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Author: Grant Obinwa  Nwaogu
Title: Leadership in Education

Country: United States
Avialable for Download: Yes

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Chapter 1 :  Introduction

Chapter 2: Definition Of Leadership

Chapter 3: Studies Of Leadership

Chapter 4  : Dimensions Of Leadership

Chapter 5: Leadership and National Development.

Chapter 6: Conclusion



 Chapter 1


Leadership is the key to progress, success and survival of any group; it is one of the commonest characteristics of all the species of the animal kingdom, because whenever any of the species are in a group,  a leader always emerges. It is the secret of the success of any organisation, be it a business enterprise, political or governmental institution , religious congregation or an educational agency or institution. It is , in  particular, an elusive but fascinating topic of continuing and abiding interest among students of educational and public administration.  Unfortunately, not much attention seems to have been focused on this basic human  phenomenon either by scholars or by practitioners in Nigeria.

Nations have becomes what they are today , and the world is today is largely because of leadership. Religious leaders like Jesus Christ,  Mohammed, Buddah, Confucius and so on has definitely affected and shaped the world’s cosmological, ethical and moral beliefs. Scientific leaders like Newton, Faraday, Copernicus, James Watt, the Bright brothers, George Stephenson, George Simon Ohm, etc, have largely been

responsible for what the world is Today. Political leaders like Napoleon, George Washington, Abraham Lincoln, Thomas Jefferson, Bismark, Kemal Ataturk, Hitler, Churchill, Stalin, Lenin, and so on have largely been responsible not only for the present sate of affairs in their respective nations but in the whole world at large. Social scientists and philosophers like Karl Marx, Hegel, Max Weber, Freud, Spinoza etc., have all helped to shape our social and political institutions, thoughts and beliefs and  the educational leaders like Plato, Aristotle, Quintilian St. Augustine, St. Thomas Aquinas, Comenius, Francis Bacon, Sigmund Freud, John Locke, Rousseau, Immanuel Kant, Pestallozzi, Herbert, Froebel, John Dewey, Montessori, Alfred North Whitehead and so on have all been responsible for our present day educational thoughts, organisations, contents and processes. Nigeria is what it is today largely because of leadership past and present.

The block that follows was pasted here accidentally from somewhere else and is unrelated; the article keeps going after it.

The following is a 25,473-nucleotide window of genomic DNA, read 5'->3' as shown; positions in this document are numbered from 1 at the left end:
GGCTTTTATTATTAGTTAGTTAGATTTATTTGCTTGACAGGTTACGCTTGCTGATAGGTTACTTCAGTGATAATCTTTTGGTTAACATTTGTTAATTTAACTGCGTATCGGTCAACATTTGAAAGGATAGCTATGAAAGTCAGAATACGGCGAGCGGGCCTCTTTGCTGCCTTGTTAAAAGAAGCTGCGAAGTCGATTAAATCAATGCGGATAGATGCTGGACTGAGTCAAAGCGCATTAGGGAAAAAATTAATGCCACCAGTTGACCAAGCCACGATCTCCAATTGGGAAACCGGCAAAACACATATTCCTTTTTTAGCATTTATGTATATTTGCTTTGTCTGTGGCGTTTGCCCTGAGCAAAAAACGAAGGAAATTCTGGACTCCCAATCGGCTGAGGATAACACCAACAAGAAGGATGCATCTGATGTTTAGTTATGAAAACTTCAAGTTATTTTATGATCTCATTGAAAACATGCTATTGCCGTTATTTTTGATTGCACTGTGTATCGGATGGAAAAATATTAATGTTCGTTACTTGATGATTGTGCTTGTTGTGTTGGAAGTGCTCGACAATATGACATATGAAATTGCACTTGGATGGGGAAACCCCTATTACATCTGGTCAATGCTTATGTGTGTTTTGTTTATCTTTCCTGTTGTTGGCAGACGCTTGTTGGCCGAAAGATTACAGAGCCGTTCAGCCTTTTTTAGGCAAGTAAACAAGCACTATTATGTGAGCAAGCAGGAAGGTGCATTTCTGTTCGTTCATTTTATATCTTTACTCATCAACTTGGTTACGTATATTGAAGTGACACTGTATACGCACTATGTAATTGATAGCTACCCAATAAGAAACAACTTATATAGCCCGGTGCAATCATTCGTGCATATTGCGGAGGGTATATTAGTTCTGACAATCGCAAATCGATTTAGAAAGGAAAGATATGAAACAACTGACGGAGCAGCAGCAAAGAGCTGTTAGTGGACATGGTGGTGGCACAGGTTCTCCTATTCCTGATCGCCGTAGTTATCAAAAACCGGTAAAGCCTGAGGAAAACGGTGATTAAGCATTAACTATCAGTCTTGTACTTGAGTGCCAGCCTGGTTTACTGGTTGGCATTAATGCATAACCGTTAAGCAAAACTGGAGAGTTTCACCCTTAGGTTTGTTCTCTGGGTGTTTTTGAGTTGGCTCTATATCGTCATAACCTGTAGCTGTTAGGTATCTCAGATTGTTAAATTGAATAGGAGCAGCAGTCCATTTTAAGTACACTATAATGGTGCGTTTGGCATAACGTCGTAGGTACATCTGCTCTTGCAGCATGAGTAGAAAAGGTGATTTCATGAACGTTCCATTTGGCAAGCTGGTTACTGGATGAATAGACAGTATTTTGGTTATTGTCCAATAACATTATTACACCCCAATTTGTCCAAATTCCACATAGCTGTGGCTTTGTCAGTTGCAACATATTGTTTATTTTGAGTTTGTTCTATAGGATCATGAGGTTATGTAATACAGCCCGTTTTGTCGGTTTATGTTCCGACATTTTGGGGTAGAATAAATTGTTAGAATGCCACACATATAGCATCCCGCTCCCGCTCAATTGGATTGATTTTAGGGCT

From the forgoing analysis, it should be clear that the future of any enterprise and particularly the educational enterprise and indeed the future and survival of our country, Nigeria, will in no small measure depend not only on the providential emergence of effective leaders in all spheres of our national life ( with particular reference to education), but also on our national consciousness, awareness, understanding and appreciation of the efficacies of leadership in national development.

Chapter  2


Leadership is so clearly manifested in all our human endeavours, yet researchers are not all agreed as to its precise definition. There are however some generally acceptable conceptualisations and definitions. For instance, Ralph M. Stogdill (1948) holds that leadership is the process of influencing the activities of an organised group towards goal setting and goal achievement.
Amitai Etzioni (1961) feels that leadership is power , based on predominantly on personal characteristics, usually normative in nature. James Lipham (1964) contends that leadership is the initiation of new structure or procedure for the accomplishment of organisational goals or objective. Fred H. Fiedler ( 1967) believes that the leader is the individual in the group given the task of directing and coordinating the affairs relevant activities of the group.

William J. Reddin (1970)  sees leadership as a function of the leader, the followers, co-workers, superiors, the organisations and technology.  Gibbs  in E.H. Schein (1980) defines leadership as a function of the relationship between the leader, the followers and the task-situational characteristics. And Hugh J. Arnold  and Daniel C. Feldman (1986) conclude that leadership is an influence process.

From the above selection of some of the major conceptualisations of leadership, we can summarise that leadership involves :